Attractiveness and beauty as an outcome of adaptation: Individuals find other individuals attractive as a result of the latter possessing specific favored traits. Once individuals of one sex prefer particular qualities, the preferences exert selection pressures on the prefered traits. Individuals who possess prefered traits, by virtue of their enhanced ability to exercise choice in a mating market, have greater reproductive success. Selection hence leads individuals to expend energy and time to display favored traits. This reminded me of many women who spend an hour in the bathroom getting ready for a date. They must have the right hair to accentuate their neck, the right dress to accentuate their legs, the right make-up to accentuate their eyes and lips. This also leads to modifications which will be discussed later.
Charles Darwin himself recognized (1871), such selection can in theory lead to evolution of extravagant ornaments, even those detrimental to an animal’s viability, provided they have sufficient advantage in the realm of mating. I thought of peacock feathers. Male peacock’s have developed extravagant feathers in order to attract a mate. The more extravagant the feathers, the more successful the male is at reproductive success. However, the more extravagant his feather, the less he can fly. Hence, he is easily made dinner by a predator.
Sexual Selection and Signaling Theory: The coevolution of preferences and prefered traits can be thought of as the evolution of a signaling system, which entails that one sex (signallers) posses signals and the other sex (receivers) possess psychological (cognitive and motivational) capacities to perceive and act upon (e.g. be attracted to) those signals. Quality or condition refers to an individual’s ability to successfully interact with the environment to acquire and effectively expend energetic resources. Superior condition has been associated with the concept of health. The concept of heath is much broader than simply the absence of disease; it implies greater phenotypic fitness or resourcefulness. We talked about the fitness of species in ANTR 110 so this was an easy concept to grasp. Fitter genes to pass onto offspring and a greater ability to provide for those offspring, insuring their survival.
The article then launches into a whole lot of things I didn’t quite understand as it was very technical and scientific in nature. But what I got from it was they were using fancy words to describe how those that are considered attractive mates can have larger faults than those that are less attractive and even with larger faults, they will still have more reproductive success. This of course made sense to me since it is very common for attractive men and women to be terrible people and yet they still seem to be more successful. They also seemed to have fancy speech for discussing chemistry between people or animals but it was very confusing. But then we get into something that I found VERY interesting.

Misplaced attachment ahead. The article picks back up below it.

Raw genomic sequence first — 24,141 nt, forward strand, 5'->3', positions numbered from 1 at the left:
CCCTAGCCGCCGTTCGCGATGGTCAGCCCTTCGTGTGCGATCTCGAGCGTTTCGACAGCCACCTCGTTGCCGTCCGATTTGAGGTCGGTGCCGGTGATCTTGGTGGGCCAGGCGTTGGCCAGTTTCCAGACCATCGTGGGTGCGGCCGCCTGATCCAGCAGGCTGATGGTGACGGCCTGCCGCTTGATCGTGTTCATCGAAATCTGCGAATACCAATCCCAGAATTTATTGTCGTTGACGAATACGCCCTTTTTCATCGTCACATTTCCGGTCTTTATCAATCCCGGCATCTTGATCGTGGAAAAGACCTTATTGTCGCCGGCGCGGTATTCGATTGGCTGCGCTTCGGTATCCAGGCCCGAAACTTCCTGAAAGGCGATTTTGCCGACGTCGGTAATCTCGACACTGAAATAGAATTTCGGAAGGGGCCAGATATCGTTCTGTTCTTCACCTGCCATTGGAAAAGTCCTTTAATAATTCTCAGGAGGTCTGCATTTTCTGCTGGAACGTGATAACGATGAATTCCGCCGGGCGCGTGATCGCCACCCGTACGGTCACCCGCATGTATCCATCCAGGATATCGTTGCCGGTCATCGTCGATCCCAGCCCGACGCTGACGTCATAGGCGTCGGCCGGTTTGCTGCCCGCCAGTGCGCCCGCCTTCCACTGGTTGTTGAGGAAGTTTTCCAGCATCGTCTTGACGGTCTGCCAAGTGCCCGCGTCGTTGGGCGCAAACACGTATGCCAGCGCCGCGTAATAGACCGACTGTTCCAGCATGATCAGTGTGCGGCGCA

Genetic versus Direct Benefits: Female preferences may vary depending on whether they are selecting a social partner or an extrapair partner. In collared flycatchers on the island of Gotland, for instance, females have no clear preference for males having a relatively large forehead patch, an honest signal of quality. When choosing extrapair partners, however, females clearly prefer large-patched males. This rang so true for women. Women may choose good-looking males for a short-term relationship but looks are not the deciding factor when choosing a husband. Women will marry less attractive men for many more reasons than just sex such as companionship, friendship, security, wealth, etc…
Mutual Male Choice: In many species, sexual selection on signals is much greater in one sex than the others. In mammalian species, females are typically a limiting reproductive resource and, hence, males compete through intersexual competition and through signaling for females. Selection on female signaling is much weaker, as males may seldom turn down sexual opportunities with females. This made me laugh. they are basically saying that women don’t have to try very hard to get men. My husband used to tell me this all the time- said it was so unfair.
Features Associated With Physical Attractiveness
3 facial features across cultures: sexual dimorphism, averageness, and symmetry. As well as female waist to hip ratio and male body type.
Facial sexual dimorphism: Men’s chins are longer and broader than women’s, development of the brow ridge renders men’s eyes smaller (relative to face size) and narrower than women’s. Women’s cheekbones are more gracile and their lips fuller. During adolescence, testosterone promotes growth on the lower face and estrogen may cap growth on bones, contributing to sexual dimorphism.
Men prefer female faces with relatively small chins, large eyes, high cheekbones, and full lips. RV, reproductive value is the expected residual reproductive success of an individual, generally based on age. RV is maximal when women reach reproductive age and diminishes thereafter. As women age, their facial proportions become less feminized. Men’s preference for facial femininity then, could reflect selection for age-based RV.
Females actually do not have a clear preference. Studies have found a preference for masculine faces, feminine faces, and no clear preference for either one.